Philippines (MNN) — “Desperate times call for desperate measures”: it’s a phrase used to describe extreme action taken under dire circumstances. Some may use this to describe the president of the Philippines’ statement last week regarding lockdown violaters. But, as Herman Moldez of Asian Access explains, things aren’t always what they seem.
As described here, a political group stirred up protestors in Metro Manila last week, and – after negotiating for an hour – police arrested dozens of people who refused to go home. “It is not really right at this point of time to gather these people and protest because that will only aggravate the situation,” Moldez says, referring to the pandemic and containment measures.
“That’s what triggered the president in his comment… ‘if they resist and the police will be in danger, just shoot them’.”
CBS News ran this headline following the incident, implying President Rodrigo Duterte ordered police to kill anyone who defied the coronavirus lockdown. However, “the military and the police already know how to take statements like this that [are] quite exaggerated,” Moldez says.
“They said ‘no, we will not abuse our power; we will do the best that we can to maintain order’.”
But maintaining order isn’t always easy in the Philippines’ remote villages. Over the weekend, a drunk 63-year old man threatened village police with a scythe when they asked him to wear a face mask. An officer trying to pacify the man shot and killed him.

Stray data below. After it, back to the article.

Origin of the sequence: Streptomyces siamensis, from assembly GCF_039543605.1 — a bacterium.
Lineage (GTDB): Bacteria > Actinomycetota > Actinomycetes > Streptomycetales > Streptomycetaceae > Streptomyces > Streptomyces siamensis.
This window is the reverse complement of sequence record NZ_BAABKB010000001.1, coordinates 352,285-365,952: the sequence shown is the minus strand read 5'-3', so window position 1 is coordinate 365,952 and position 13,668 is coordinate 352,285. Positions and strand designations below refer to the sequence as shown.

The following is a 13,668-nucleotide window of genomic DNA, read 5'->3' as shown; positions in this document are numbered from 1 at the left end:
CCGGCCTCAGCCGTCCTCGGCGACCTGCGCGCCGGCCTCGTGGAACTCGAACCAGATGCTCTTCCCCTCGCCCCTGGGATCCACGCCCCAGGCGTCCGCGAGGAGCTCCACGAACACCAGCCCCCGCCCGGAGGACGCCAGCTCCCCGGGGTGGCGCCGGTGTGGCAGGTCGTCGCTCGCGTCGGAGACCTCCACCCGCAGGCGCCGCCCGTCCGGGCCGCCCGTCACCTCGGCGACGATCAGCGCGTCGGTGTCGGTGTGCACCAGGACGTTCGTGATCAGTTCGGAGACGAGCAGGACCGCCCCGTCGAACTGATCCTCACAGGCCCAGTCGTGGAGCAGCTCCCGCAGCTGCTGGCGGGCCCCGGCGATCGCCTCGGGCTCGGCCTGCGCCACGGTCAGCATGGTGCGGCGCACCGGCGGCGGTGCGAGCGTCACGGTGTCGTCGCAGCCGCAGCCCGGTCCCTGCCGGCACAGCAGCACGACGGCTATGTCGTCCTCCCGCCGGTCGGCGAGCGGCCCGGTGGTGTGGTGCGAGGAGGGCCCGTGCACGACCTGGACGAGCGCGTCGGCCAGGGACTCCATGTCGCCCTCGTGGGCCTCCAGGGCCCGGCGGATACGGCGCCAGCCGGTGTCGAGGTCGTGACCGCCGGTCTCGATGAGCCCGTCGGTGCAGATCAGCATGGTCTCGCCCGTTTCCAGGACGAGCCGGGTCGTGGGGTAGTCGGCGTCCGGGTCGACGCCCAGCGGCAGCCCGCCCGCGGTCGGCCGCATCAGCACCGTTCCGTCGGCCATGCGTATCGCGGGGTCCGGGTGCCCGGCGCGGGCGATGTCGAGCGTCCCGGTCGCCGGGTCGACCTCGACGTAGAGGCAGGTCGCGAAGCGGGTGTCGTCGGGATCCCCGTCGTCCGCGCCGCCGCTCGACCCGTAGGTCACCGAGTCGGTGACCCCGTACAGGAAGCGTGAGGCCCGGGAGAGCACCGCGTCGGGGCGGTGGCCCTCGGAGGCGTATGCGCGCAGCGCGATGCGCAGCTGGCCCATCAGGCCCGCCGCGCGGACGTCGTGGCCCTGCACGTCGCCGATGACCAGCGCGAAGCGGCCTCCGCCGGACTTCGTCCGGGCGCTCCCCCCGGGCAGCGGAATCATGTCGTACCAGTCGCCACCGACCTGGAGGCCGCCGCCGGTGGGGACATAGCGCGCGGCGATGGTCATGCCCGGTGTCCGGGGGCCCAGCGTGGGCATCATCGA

Filipino disaster response
Life is calmer in the rest of the archipelago, striking a stark contrast to Manila’s highly-politicized atmosphere. “People are responding [to the crisis],” Moldez says.
“The public sector, the private sector, and civil society are working together to attend to the needs of those who are really marginalized and [who] don’t have day-to-day income at this point in time.”
In order to obey shelter in place orders, pastors are finding ways to encourage their congregations from afar. Read an online devotional from Moldez here. Plus, “the Philippian Council of Evangelical Churches is updating us day-to-day and uniting us, and [describing] how we can labor together to respond in this challenging time,” Moldez says.
Together, believers are meeting the needs of their communities and congregations.
“Pastors…who have regular support in the churches in the cities and towns [are] okay. But those who only receive a love gift when they have the church service are definitely affected,” Moldez explains.
Church leaders and their community partners are pooling resources and searching for ways to help pastors with great financial need in remote and poor districts. More about Asian Access’ coronavirus response here.
How to help
Hundreds of new COVID-19 infections were reported yesterday; pray for the safety of health workers responding to this crisis. As described here, doctors comprise more than one in ten coronavirus victims in the Philippines.
Additionally, “let’s pray that this will open more opportunities for the Gospel,” Moldez requests. “We are a ‘Christian’ nation. But, like any other part of the world, when things are [going well], we search for material things.”
Pray believers in the Philippines, and around the world, will realize their material possessions amount to nothing.
“What is important now is our connection with God… that gives us inner strength to continue.”
Header image is a representative stock photo courtesy of Manuel via Unsplash.